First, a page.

Miller: I believe the transition from active military to Extra Space Storage or the civilian job market can be difficult. It can be a stressful time for them. It’s a totally new environment with new rules to play by, and trying to identify that is very difficult for them. We have to be able to understand that. The other part is that we’ve got to treat them like any other employees. We can’t treat them, like we said, with some of the jargon that’s out there. We’ve got to treat them the same and give them that respect and let them find the right fit with us.
Baldwin: As a veteran spouse, one of the most important things to me when my husband deployed was having a flexible company that understood we would only get a limited amount of time for his leave during his deployment. I had transitioned to a different area and was looking for a job, and several of the companies I interviewed with told me they didn’t know if they could give me time off for his leave. The company I ultimately chose to go with had a very different response when I asked for his leave. That company said they appreciated his service and then asked if I needed anything. At that point in my life, the empathy and the flexibility that the company showed me meant the world to me. Employers often understand that veterans and military members are going through tough times when deployed but often don’t recognize that family members are also going through a tough time with their spouse, daughter, son, or other family member deploys. Family members have often relocated, taken on additional responsibilities, or just need a little extra support.
Q: What is your best career advice for someone looking to become a leader at Extra Space Storage?
Stapleton: I would say a couple of things. First of all, own your results—the good, the bad, the ugly, whatever they are. They’re your results, so if you’re doing great things, continue to do that. If there are some things you need to work on, be aware of them. Make sure that you’re vocal with your supervisor about what you want. What are your goals? Your supervisor is going to be your biggest advocate. Whether it’s the same supervisor today as yesterday or not, continue to be vocal about it. They’re going to help you navigate those waters. Finally, be open to the feedback that they give you and implement it. If you do all the other things, but you don’t implement the feedback that people are giving you to help you succeed, it’s a waste. Make sure you’re owning your results, being clear with your supervisor, and implementing feedback as soon as possible.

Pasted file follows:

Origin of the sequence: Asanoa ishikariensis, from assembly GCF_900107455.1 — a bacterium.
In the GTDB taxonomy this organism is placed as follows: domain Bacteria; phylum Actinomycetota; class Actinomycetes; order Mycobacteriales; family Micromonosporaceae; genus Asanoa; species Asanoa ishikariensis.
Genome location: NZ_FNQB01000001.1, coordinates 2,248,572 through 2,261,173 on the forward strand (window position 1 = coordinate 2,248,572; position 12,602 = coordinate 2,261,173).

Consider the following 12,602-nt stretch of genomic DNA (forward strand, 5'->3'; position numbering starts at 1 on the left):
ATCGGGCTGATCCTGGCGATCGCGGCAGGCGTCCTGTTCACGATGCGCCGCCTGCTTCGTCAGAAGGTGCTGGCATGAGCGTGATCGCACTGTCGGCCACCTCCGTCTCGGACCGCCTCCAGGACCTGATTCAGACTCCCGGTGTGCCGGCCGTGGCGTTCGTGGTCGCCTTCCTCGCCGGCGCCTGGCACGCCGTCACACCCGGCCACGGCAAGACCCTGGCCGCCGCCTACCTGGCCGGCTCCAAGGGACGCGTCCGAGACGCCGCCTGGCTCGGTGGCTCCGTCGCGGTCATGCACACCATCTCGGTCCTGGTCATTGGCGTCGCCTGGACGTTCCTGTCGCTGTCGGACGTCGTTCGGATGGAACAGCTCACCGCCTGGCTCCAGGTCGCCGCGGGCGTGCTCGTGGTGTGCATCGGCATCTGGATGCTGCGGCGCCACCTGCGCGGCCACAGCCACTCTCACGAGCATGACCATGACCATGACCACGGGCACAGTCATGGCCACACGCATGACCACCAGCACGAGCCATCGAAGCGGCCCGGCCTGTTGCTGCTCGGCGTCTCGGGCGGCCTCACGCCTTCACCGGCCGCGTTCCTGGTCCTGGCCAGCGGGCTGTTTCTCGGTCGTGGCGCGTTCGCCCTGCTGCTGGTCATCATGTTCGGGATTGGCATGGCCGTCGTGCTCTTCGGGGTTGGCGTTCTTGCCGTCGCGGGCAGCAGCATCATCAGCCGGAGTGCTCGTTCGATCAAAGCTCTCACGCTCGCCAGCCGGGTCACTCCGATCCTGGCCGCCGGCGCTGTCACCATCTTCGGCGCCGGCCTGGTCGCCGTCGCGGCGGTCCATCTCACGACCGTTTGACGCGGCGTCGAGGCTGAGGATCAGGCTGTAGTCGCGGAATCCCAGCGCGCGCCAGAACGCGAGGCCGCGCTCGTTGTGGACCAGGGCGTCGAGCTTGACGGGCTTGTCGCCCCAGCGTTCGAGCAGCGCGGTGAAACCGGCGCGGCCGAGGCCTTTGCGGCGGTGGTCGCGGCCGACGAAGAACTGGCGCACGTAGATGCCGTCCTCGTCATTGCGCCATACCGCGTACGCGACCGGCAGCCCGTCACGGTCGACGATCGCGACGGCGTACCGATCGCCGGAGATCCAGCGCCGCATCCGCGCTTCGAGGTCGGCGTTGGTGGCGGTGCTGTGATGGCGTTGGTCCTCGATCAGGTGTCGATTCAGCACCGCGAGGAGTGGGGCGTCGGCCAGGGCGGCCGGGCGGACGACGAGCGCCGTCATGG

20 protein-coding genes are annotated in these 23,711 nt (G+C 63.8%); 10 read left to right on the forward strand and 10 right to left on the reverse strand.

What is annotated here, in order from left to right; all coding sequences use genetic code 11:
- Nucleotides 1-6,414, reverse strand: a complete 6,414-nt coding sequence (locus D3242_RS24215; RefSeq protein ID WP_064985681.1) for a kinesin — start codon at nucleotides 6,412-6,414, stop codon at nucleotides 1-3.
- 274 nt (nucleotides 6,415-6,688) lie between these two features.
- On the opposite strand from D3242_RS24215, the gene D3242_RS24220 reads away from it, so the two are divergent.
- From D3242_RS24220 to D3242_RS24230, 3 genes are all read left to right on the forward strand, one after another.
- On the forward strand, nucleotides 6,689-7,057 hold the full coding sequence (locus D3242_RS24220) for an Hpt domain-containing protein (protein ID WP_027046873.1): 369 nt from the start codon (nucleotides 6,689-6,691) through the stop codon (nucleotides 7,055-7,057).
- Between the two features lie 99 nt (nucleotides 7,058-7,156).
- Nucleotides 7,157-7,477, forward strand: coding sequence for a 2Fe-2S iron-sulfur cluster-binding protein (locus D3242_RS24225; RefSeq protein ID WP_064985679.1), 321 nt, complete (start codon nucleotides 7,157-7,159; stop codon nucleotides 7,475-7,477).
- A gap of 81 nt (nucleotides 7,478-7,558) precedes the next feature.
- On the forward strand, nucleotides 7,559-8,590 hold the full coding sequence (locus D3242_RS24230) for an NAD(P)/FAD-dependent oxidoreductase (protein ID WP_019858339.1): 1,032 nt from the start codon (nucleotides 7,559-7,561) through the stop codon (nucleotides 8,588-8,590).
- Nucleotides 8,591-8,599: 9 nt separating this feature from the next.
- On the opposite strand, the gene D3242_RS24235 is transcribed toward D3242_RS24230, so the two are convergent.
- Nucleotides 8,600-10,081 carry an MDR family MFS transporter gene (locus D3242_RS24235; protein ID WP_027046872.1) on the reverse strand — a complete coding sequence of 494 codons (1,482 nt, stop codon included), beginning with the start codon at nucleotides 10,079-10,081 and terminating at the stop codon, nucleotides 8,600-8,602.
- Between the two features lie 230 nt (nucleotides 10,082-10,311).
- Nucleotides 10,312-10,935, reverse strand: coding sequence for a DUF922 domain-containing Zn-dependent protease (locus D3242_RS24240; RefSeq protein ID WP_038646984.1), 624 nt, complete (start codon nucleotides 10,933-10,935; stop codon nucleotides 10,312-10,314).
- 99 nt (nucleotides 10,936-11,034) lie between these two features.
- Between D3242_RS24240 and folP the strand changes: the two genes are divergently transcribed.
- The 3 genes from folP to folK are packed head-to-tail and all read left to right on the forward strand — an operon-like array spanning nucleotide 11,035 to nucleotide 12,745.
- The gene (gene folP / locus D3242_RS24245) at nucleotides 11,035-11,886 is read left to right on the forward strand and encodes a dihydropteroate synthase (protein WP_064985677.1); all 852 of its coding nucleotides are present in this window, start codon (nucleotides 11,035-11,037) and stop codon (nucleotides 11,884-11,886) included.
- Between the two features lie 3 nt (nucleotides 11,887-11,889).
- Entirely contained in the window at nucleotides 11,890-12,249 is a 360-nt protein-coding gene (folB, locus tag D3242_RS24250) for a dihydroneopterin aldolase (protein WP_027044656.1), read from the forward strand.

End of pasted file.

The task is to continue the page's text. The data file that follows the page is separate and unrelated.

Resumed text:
Miller: There are a couple of key things to becoming a leader at Extra Space Storage. One is always to be learning. It’s a continuous process, and it doesn’t matter how long you’re with the company. Seek out those opportunities that are out there for you to expose yourself to new things, so you can continue to learn more and stand out from the group as a leader. Additionally, utilize your resources and don’t be afraid to ask questions. That’s probably one of the biggest things I can say, is that in any position, as you progress in this company, you have to be able to ask questions, be transparent, and be vulnerable. It’s not a bad thing to ask questions.
James: Ownership is huge. You’ve got to be able to own it—if you goof, you goof. If you make a mistake, you make a mistake. You learn from it. That’s part of that learning, that’s how you get better, and you drive better results. It’s okay if you’re not the smartest person in the room. Having that vulnerability and some humility will guide you to open your ears, pay attention, and hear a lot of things that you may have missed by being more worried about what people thought of you. Having ownership and living our core values, with integrity being one of the guiding forces, always drives you in the right direction.
Nelson: Educate yourself but be yourself, and don’t ever lose who you are. We’re all original, and we all bring different things to the table, and I think that’s an eclectic piece of keeping you, you, and bringing that into a group environment is priceless. Lastly, you’re going to meet a ton of people throughout your career, so pick and choose different tools and make your own tool belt, and develop your own management style.
To all veterans, active duty, and military family members who are part of the Extra Space Storage team, we thank you for your service.